Wait, that’s not it. It’s supposed to be:
“If you can’t measure it, you can’t manage it”
This is sheer nonsense. If you believe it, get out of management before you do more harm. Or else read on.
Have you ever seen an acceptable measure of culture? Does that mean we can’t manage culture, and so better get rid of it in our organizations? Measuring the market for a novel product is notoriously difficult. Must we get rid of novel products?
And whoever came up with a reliable measure for the performance of management? (Don’t tell me that change in stock price does that.) Indeed, whoever even tried to measure the performance of measurement itself, beyond assuming it is wonderful? So out the window will have to go management and measurement too. We might as well all retire into our laptops.
Someone I know once asked a most senior British civil servant why his department had to do so much measuring. His reply: “What else can we do when we don’t know what’s going on?” Did he ever try getting on the ground to find out what’s going on? And then using judgment to assess that? (Remember judgment? It’s still in the dictionary.)
Measuring as a replacement for managing has done enormous damage—undermining the souls of so many of our institutions. Think of how much education has been killed by assuming that we can measure what a child learns in a classroom. (I defy anyone to measure learning. You are reading this TWOG: please measure what you are learning.) Must we always deflect teaching from engaging students to examining them?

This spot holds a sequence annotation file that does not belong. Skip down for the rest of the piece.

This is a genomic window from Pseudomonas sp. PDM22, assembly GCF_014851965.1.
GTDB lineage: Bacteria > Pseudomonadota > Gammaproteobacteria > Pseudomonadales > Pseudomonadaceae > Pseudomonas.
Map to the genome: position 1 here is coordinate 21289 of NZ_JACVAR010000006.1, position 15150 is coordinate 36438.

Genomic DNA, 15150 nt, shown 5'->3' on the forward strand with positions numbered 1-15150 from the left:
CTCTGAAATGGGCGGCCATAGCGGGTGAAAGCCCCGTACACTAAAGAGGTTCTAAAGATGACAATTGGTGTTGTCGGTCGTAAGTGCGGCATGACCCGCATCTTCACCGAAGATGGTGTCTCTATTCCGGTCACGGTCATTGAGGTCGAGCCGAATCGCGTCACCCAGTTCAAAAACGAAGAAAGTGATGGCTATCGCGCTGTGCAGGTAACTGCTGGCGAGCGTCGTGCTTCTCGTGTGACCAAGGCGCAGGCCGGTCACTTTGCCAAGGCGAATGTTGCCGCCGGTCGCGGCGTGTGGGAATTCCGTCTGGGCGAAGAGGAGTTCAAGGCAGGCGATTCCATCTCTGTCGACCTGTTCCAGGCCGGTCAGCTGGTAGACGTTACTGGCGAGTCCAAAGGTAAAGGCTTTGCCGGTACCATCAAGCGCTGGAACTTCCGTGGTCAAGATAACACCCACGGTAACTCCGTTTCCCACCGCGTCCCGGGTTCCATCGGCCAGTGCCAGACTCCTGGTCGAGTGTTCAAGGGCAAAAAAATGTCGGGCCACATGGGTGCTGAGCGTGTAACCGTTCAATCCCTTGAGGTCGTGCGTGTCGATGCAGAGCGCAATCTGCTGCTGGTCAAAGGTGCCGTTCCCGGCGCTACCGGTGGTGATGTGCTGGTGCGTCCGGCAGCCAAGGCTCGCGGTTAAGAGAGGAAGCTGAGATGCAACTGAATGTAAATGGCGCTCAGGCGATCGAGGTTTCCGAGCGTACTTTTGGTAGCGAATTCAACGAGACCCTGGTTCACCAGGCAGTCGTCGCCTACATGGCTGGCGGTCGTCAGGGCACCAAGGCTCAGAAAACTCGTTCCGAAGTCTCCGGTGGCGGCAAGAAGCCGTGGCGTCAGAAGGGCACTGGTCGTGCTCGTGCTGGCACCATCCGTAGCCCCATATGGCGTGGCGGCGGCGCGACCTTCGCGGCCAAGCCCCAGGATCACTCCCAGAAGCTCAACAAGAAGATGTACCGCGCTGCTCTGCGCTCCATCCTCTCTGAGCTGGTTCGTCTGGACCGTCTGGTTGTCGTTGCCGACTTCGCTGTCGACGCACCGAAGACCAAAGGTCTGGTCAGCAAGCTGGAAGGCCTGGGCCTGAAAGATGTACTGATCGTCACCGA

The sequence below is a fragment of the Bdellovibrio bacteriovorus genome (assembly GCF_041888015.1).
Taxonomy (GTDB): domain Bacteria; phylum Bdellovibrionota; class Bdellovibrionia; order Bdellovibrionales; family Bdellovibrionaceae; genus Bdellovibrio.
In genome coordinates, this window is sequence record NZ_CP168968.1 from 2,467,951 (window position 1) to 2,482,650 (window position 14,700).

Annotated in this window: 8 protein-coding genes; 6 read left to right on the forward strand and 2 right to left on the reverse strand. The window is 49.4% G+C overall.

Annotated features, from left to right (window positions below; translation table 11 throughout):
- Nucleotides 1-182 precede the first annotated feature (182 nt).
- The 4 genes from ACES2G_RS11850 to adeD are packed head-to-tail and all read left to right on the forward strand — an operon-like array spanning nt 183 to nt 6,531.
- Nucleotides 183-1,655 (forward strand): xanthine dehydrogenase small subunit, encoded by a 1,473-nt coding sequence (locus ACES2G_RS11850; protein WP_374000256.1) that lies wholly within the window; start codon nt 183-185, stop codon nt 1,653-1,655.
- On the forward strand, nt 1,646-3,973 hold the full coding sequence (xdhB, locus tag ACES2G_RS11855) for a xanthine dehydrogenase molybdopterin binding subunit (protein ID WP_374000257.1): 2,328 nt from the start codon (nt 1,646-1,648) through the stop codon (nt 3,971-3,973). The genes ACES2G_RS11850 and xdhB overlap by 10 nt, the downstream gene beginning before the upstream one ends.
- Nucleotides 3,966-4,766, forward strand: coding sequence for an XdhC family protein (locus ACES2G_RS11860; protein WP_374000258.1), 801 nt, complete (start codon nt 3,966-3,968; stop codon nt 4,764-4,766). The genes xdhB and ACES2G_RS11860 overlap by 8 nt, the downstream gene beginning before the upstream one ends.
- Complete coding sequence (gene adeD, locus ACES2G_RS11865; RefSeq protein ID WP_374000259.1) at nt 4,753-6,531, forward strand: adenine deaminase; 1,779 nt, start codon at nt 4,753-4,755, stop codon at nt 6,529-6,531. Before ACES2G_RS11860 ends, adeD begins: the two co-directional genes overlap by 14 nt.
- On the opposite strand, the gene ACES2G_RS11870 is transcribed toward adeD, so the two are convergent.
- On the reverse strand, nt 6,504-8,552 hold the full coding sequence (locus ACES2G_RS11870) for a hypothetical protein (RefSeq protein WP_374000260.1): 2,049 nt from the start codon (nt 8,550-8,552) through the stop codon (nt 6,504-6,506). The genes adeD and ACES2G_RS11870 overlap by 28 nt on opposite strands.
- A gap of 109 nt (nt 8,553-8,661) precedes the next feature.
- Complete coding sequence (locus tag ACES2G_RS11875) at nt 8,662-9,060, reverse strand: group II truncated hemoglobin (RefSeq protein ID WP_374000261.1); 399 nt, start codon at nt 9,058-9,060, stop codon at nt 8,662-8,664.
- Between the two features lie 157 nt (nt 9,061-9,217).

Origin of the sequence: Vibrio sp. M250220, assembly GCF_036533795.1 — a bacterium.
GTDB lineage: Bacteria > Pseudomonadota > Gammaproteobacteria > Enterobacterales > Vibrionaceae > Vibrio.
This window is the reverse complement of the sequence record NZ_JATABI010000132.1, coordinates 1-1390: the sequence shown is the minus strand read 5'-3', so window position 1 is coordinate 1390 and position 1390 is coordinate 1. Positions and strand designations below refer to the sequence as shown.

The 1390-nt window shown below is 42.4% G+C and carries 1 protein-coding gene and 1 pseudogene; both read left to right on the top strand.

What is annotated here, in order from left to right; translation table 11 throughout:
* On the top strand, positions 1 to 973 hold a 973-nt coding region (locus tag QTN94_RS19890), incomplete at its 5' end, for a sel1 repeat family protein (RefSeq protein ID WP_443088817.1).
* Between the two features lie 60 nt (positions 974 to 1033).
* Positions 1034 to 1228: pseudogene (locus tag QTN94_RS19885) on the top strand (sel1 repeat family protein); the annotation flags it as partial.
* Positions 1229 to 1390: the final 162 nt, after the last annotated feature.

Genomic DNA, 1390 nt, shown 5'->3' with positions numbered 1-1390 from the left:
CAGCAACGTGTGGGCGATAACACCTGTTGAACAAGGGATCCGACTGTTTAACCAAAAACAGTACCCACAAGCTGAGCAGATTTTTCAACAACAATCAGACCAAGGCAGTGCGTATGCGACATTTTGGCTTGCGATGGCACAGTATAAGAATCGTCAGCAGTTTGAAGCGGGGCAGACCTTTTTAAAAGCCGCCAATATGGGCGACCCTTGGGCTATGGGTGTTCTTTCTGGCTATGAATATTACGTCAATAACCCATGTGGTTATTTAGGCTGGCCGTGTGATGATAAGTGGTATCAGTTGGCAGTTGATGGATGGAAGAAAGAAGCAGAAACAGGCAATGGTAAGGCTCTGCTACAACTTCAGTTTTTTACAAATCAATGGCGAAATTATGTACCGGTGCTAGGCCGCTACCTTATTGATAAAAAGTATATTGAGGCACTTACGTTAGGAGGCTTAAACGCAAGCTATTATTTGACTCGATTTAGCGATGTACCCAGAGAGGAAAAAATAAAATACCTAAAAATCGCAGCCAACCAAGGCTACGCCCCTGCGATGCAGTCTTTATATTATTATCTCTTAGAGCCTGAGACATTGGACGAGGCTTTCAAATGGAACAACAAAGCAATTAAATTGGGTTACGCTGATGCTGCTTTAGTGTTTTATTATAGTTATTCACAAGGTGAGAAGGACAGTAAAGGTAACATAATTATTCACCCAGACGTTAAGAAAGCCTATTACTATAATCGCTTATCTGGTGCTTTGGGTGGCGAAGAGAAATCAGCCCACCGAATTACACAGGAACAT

Health care has likewise suffered from this cult of obsessive measuring, and not only at the hands of governments. Insurance companies and HMOs, online lenders, etc., as well as physicians obsessed with “evidence-based medicine”, have been just as guilty. And let’s not stop there. This “managing-it-by-measuring-it” has been destroying companies left and right. Amidst all the numbers, where are the new products, what’s the state of the culture?
Measuring as a complement to managing is a fine idea: measure what you can; take seriously what you can’t; and manage both thoughtfully. In other words: If you can’t measure it, you’ll have to manage it. If you can measure it, you’ll especially have to manage it. Have we not had enough of leadership by remote control: sitting in executive offices and running the numbers—all that deeming and downsizing?
Thank you Henry Minzberg for sharing your knowledge and expertise. Mintzberg’s work and articles can be reached at Mintzberg.org